Unfortunately, too much, too soon. Almost immediately joints started going wrong left, right and centre. I had pain in shoulders, wrists, knees, ankles and hips. Chiropractor was not impressed. In fact, as well as flaring up old injuries, I had created a lovely new injury of twisting my femur, tibia and fibula. Ouch.



So what do you do when you can't do your exercise class more than once a week?



Well option one, if you listened to Dr Chatterjee's facebook live on building exercise into your daily life, is easy: the best way to build exercise into your life is to do little and often. A massive cardio class or strentgh training session works for me about once a week, but then I need to recover, however, there are smaller doses of exercise that I can fit in throughout the day without draining my body too much.


He gave the example of being a GP, he refuses to use the tannoy to call patients. He walks down to the waiting room and collects them himself. This means that every fifteen minutes, he gets 10-20 seconds of movement. It's not a lot, but the health problems associated with being sedentary aren't fixed by doing a big blast of exercise and then lying on a sofa all day. They are remedied by not being sedentary, e.g. by breaking up your sitting down time and building exercise into your life. He recommends things like doing squats whilst your cooking at the hob.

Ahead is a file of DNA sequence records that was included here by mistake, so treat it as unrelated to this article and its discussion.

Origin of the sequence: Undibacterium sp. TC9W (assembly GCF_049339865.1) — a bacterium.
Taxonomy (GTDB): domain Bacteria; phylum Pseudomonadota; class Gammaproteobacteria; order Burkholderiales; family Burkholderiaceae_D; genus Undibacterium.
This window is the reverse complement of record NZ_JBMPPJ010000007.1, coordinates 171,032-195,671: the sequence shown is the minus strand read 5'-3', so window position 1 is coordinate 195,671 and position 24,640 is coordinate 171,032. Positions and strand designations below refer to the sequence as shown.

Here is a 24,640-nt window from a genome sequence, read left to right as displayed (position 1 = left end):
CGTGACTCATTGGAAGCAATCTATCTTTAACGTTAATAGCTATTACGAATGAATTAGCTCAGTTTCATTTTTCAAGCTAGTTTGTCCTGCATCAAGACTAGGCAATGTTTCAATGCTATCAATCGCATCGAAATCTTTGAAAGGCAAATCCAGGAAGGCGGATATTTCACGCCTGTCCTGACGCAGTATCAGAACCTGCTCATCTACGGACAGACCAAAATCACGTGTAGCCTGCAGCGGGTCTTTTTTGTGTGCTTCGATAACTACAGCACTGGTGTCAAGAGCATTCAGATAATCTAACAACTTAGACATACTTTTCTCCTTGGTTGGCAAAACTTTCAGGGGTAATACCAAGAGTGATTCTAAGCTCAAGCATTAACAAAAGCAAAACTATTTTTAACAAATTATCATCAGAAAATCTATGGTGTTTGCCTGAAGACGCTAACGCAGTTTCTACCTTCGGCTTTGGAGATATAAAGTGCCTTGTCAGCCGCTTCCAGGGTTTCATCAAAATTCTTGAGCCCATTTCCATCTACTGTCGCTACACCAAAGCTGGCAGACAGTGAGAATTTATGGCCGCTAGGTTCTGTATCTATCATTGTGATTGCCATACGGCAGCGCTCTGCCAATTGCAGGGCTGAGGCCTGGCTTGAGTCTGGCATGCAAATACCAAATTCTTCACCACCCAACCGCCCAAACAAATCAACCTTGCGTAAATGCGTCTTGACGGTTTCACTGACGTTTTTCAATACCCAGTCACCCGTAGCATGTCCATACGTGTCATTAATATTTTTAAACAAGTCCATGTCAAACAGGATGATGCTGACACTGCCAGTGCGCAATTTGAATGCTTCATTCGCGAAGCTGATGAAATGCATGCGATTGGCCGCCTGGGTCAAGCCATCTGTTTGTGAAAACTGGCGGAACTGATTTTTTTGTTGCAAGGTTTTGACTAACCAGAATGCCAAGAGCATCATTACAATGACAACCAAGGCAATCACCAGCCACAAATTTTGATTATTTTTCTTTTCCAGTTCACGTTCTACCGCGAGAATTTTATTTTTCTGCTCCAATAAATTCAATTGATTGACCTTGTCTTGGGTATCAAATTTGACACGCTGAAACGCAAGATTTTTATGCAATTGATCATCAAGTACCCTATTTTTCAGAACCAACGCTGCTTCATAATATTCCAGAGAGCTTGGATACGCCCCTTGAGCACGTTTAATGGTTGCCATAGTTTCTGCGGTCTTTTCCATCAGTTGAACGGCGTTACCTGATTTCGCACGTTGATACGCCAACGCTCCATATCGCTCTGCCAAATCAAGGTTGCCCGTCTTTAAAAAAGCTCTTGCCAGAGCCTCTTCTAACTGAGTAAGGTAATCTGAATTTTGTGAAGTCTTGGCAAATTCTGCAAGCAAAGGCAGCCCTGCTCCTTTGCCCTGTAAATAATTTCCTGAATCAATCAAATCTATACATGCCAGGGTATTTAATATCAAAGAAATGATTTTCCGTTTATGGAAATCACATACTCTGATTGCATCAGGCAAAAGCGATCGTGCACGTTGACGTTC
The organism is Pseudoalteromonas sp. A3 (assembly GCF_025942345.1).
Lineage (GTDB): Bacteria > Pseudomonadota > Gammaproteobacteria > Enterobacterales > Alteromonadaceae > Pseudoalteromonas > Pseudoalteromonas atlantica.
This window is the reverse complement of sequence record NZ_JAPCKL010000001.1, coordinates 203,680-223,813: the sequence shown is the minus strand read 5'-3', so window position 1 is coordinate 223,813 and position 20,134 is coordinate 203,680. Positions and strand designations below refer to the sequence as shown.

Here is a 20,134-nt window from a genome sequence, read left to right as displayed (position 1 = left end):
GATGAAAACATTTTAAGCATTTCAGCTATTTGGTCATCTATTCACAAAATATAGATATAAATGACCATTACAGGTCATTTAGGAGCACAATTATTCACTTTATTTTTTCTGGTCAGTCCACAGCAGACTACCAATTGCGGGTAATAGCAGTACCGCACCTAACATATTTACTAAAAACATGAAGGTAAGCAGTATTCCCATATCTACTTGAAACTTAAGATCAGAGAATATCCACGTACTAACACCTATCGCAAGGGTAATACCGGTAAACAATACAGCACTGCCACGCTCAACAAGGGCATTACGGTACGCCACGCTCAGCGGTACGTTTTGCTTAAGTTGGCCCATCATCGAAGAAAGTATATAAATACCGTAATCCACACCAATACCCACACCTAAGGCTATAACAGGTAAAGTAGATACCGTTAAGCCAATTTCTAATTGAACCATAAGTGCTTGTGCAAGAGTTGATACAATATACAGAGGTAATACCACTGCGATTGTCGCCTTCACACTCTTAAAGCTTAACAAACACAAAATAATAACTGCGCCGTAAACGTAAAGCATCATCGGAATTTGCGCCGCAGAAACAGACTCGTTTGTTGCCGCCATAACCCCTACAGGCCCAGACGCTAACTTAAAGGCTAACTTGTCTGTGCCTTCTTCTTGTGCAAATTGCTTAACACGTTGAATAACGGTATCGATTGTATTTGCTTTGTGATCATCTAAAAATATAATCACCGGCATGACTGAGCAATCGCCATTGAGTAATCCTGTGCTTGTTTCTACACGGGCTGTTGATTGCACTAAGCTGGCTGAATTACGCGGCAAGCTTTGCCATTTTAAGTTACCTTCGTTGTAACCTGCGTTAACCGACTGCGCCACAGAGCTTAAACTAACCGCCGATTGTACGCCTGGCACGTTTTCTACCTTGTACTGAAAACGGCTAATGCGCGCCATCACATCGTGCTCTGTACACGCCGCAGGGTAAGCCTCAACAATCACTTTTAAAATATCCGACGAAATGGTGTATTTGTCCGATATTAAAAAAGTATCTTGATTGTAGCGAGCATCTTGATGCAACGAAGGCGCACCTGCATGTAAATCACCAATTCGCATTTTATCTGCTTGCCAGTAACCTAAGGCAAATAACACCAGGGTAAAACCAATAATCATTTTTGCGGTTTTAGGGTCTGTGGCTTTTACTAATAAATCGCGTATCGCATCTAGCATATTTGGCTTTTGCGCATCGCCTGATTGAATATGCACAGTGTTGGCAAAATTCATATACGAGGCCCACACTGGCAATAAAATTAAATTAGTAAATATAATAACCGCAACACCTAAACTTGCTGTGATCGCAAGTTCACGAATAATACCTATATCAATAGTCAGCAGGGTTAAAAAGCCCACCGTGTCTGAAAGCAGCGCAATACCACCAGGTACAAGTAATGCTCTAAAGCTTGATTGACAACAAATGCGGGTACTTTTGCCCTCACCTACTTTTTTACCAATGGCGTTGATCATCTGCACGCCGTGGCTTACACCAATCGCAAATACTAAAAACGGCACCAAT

One of the ways I've been attempting to do this, is by using the bathroom that isn't on the floor I'm on. If I'm upstairs, I go down. If I'm downstairs I go up. Easy, small change, but it adds some stairs into my daily routine on a regular basis, and if you drink as much water as you should, then you'll be up and down those stairs plenty! I also have decided to take all deliveries that arrive to their correct storage areas (this is a lot in a boarding house) and ask the tesco man to leave the delivery by the front door instead of helping me to put everything away. Bearing in mind that I live an a house with 50 teenagers, this delivery happens two to three times a week and can take me up to twenty minutes with multiple trips up and down stairs.


Walking the dog is an easy one, but also walking the kids to do grocery shopping in town, rather than getting bulk shopping orders online, means that we walk a bit more regularly. The kids have dropped their gymnastics class, where I used to sit and chat to other mums, in favour of spending a whole day at play 360 where I play with them (totally exhausting, but the soft surfaces are less damaging to my joints than running outdoors).